Austria's Fekter backs Schaeuble on banking union
VIENNA, Sept 17
VIENNA, Sept 17 (Reuters) - Germany's approach towards completing a euro zone banking union won the backing of Austrian Finance Minister Maria Fekter on Tuesday, when she said she would like to change EU law eventually.
Berlin has insisted the 28-nation bloc needs to amend its treaty if it is to move the power to unwind or fix struggling banks from a national to a European level.
But EU officials said at the weekend that Germany was working on a plan that would move things forward without changing existing EU law, potentially removing a major hurdle to finish the ambitious project.
German Finance Minister Wolfgang Schaeuble has sought a two-step approach to the "Single Resolution Mechanism". The first would coordinate action among national resolution agencies and funds but without a pan-European agency. The second would require Treaty change to set up such an agency, he has said.
"I am very close to Wolfgang Schaeuble and the German position that we have to try to have an agency that is anchored in the treaties so that we don't get into an Inquisition mode," Fekter told a financial conference.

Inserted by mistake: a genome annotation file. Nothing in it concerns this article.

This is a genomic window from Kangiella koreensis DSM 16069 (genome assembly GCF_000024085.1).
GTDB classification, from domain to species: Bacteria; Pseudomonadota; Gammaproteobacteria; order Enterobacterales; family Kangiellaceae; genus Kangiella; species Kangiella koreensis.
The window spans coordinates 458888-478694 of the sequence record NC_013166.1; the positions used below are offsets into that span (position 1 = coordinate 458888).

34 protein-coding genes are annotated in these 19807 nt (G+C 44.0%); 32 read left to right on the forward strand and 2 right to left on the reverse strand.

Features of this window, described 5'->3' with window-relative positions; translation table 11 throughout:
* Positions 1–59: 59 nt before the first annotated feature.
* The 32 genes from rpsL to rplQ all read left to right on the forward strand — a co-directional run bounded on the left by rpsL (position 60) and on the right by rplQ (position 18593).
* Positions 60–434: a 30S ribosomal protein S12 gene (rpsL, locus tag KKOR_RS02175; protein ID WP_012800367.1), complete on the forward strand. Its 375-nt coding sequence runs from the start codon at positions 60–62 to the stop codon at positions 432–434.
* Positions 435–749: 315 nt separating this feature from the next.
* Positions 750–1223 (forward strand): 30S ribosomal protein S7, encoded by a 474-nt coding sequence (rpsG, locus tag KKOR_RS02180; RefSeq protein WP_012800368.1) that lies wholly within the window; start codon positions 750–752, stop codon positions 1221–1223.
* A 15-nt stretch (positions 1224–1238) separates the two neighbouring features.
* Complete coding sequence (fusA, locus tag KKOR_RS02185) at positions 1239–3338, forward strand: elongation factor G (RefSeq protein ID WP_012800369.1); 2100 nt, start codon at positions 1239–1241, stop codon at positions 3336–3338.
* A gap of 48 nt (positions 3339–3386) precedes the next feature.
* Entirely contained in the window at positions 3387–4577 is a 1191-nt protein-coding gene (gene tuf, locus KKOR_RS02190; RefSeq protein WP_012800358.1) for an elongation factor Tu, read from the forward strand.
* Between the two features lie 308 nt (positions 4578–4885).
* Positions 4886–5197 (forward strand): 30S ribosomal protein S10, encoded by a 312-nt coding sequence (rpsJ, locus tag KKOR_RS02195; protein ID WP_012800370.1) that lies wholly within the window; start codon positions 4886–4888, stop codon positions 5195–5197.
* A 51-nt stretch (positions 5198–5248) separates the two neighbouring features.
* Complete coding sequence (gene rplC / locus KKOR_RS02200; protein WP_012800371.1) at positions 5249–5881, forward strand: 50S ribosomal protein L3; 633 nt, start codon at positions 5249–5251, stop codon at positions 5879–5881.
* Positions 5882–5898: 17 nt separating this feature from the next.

There also needs to be clarity on separating the European Central Bank's monetary and bank supervisory roles, she added.
"The only thing to lead us out of this dilemma is clear official regulation with a treaty change. (That is) not possible at the moment, so that is why we are using this temporary construction or else we would lose too much time."
She also opposed the idea of shovelling ailing banks' debts into a single resolution mechanism, saying this would promote "moral hazard", or encouraging reckless action by banks knowing that they will get bailed out.
She reiterated her opposition to a common deposit insurance system, saying it was enough for her to worry about ensuring deposits in Austrian banks.
Thomas Wieser, a senior euro zone official who coordinates policymaking from Brussels, told the conference it was important to bring national law into line with the supernational agencies being set up in Europe.
"Wherever in the past two, three, four years we have taken deeper integration steps toward European integration we saw we are bumping up against the limits of what the constitutions, the treaty allow," he said.
"Further integration steps after those that are now being negotiated can be adopted only with greater or lesser treaty changes."
ECB policymaker Ewald Nowotny also stressed the need for political and economic integration to go hand in hand.
"I cannot see banking union completely independently from the readiness to go into the next political areas. In other words, if you are not ready to go into these areas then it would be dangerous to take the second step before the first," he said. (Reporting by Michael Shields; editing by Ron Askew)